The rate of vaccine-induced heart inflammation in children
The Pfizer-BioNTech and Moderna mRNA vaccines have demonstrated great efficacy in reducing transmission, hospitalization risk, and the chance of death from coronavirus disease 2019 (COVID-19). However, there have been early reports of adverse events from the vaccines amongst teens and young adults, namely myocarditis occurring in young men in Israel and the USA. In August 2021, the Federal Drug Administration identified a potential 1:5,000 risk of myocarditis developing in teenaged males. The CDC also reported an approximately 95% hospitalization rate for myocarditis-related adverse vaccine events.
In a paper recently uploaded to the preprint server medRxiv*, a risk-benefit analysis was undertaken utilizing data collected from the vaccine adverse event reporting system (VAERS) relating to adolescents having received an mRNA vaccine before June 18th 2021. The findings suggested that an alternative vaccination schedule may be most appropriate for males in this age group.
A preprint version of the study is available on the medRxiv* server while the article undergoes peer review.
What proportion of children receiving the vaccine experienced myocarditis?
The group searched the VAERS database for symptoms including "myocarditis," "pericarditis," "myopericarditis," or "chest pain," with the requirement that laboratory data were available with the individual's troponin levels. In total, 257 reports fitting the criteria were gathered, 25 of which were regarding females, and all but one had received the Pfizer-BioNTech vaccine.
Following the second dose of the vaccine, the group found a 162.2 per million incidence rate of cardiac adverse events in boys aged 12-15, around three times higher than estimated by the CDC. In boys aged 16-17, the group also found a higher rate than estimated by the CDC by around 40%, 94 individuals per million vaccinations. The rate of adverse events was also higher than estimated by the CDC amongst girls, 13 and 13.4 per million in those aged 12-15 or 16-17, respectively.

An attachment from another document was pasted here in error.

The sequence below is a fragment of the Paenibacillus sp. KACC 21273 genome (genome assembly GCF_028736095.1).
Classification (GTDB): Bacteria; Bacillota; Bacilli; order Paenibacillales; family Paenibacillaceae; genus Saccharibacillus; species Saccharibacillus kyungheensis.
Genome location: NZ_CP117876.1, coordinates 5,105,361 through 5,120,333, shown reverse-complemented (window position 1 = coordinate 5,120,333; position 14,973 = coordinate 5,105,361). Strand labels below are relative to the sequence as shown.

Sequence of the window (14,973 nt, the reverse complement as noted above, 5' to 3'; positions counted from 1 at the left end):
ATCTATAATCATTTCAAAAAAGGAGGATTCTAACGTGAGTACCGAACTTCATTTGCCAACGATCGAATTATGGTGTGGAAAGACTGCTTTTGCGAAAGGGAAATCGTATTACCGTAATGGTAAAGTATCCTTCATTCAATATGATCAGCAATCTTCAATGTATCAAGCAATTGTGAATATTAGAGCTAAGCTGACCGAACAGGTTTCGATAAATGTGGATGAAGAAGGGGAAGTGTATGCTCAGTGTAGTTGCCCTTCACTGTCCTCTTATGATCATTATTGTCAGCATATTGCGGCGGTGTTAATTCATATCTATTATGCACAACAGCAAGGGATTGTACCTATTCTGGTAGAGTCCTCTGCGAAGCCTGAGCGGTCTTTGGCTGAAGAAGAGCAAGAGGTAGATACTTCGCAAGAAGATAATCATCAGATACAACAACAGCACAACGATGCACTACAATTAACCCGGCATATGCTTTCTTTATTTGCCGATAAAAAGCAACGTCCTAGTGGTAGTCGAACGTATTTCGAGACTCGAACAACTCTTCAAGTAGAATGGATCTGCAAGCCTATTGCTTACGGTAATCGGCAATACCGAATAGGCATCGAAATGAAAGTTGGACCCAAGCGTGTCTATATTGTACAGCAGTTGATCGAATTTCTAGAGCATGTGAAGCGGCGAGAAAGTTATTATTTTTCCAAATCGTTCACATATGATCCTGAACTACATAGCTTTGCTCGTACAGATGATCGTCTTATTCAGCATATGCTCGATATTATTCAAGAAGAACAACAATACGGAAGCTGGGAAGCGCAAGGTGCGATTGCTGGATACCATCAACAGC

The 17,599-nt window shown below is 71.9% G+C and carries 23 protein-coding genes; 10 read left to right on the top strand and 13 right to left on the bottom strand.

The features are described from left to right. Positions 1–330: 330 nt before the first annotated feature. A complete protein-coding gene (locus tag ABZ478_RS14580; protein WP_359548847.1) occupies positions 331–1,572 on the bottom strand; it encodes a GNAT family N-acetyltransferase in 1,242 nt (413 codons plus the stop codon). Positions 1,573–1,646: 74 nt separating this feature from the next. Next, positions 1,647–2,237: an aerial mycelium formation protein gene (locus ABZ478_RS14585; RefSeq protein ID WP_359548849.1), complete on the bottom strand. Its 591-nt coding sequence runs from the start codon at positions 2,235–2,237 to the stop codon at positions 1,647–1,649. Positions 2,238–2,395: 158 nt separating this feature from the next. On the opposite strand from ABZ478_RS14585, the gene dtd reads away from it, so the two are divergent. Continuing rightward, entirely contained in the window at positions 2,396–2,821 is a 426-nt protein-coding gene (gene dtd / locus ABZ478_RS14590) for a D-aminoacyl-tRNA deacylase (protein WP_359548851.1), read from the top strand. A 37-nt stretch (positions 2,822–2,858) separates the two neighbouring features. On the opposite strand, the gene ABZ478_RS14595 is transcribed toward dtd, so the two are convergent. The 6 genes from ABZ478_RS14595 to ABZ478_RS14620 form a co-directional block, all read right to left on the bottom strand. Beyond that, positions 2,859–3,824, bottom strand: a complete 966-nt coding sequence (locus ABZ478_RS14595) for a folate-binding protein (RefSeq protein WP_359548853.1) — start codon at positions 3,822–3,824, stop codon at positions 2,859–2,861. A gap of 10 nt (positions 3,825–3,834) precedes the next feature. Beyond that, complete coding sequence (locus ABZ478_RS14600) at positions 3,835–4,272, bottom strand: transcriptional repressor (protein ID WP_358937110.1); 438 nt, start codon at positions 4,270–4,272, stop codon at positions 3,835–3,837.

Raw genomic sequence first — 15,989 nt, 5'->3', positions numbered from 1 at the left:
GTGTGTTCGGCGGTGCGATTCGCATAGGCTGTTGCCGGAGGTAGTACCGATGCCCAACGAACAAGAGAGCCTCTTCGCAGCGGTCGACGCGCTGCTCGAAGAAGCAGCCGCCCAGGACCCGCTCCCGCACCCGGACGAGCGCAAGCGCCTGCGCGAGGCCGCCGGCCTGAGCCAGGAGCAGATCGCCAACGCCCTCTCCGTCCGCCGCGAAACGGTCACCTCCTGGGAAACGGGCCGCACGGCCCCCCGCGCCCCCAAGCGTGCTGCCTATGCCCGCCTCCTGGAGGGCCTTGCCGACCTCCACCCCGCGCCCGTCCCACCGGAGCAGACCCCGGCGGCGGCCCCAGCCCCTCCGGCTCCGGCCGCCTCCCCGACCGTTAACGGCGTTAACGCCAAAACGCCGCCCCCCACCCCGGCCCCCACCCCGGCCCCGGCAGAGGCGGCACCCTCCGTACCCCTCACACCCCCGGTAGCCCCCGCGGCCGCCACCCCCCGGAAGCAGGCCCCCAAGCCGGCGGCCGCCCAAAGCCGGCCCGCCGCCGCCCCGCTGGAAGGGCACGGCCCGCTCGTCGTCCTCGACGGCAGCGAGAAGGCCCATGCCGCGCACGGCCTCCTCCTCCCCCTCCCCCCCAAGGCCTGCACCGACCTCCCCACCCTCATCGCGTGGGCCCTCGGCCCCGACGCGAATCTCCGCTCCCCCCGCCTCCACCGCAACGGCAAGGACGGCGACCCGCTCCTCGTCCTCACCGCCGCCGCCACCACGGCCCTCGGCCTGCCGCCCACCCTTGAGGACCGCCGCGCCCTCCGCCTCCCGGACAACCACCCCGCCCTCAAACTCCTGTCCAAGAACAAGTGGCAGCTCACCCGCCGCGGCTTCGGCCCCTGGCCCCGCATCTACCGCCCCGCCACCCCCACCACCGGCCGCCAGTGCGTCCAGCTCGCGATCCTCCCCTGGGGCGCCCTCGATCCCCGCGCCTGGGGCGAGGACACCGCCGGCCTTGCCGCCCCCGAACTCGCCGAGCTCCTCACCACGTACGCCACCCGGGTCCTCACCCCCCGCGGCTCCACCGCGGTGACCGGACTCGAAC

In individuals having received only one dose of the vaccine, adverse event rates were much lower in all groups, 12 and 8.2 per million in boys aged 12-15 and 16-17, respectively. The rate was similarly reduced in girls, with no risk of adverse events in those aged 12-15 and only 2 per million in 16-17-year-olds. The group found that 15% of adverse events occurred following the first dose of the vaccine, with the majority after the second. Most adverse events occurred two days after vaccination, with 91.5% occurring within five days.
To compare the rates of vaccine-induced adverse events to the rate of hospitalization that could have been avoided by vaccination, the group obtained COVID-19 hospitalization records for individuals in the same age group, also considering comorbidities that were found to increase the probability of hospitalization 4.7 fold, with 70% of hospitalized children bearing at least one. As around 20% of children are obese in the USA and almost 10% have asthma, in addition to the wide range of other related conditions any child may bear, such as diabetes, the group estimate that around 33% of children in the 12-17-year-old age group suffer from at least one COVID-19 comorbidity.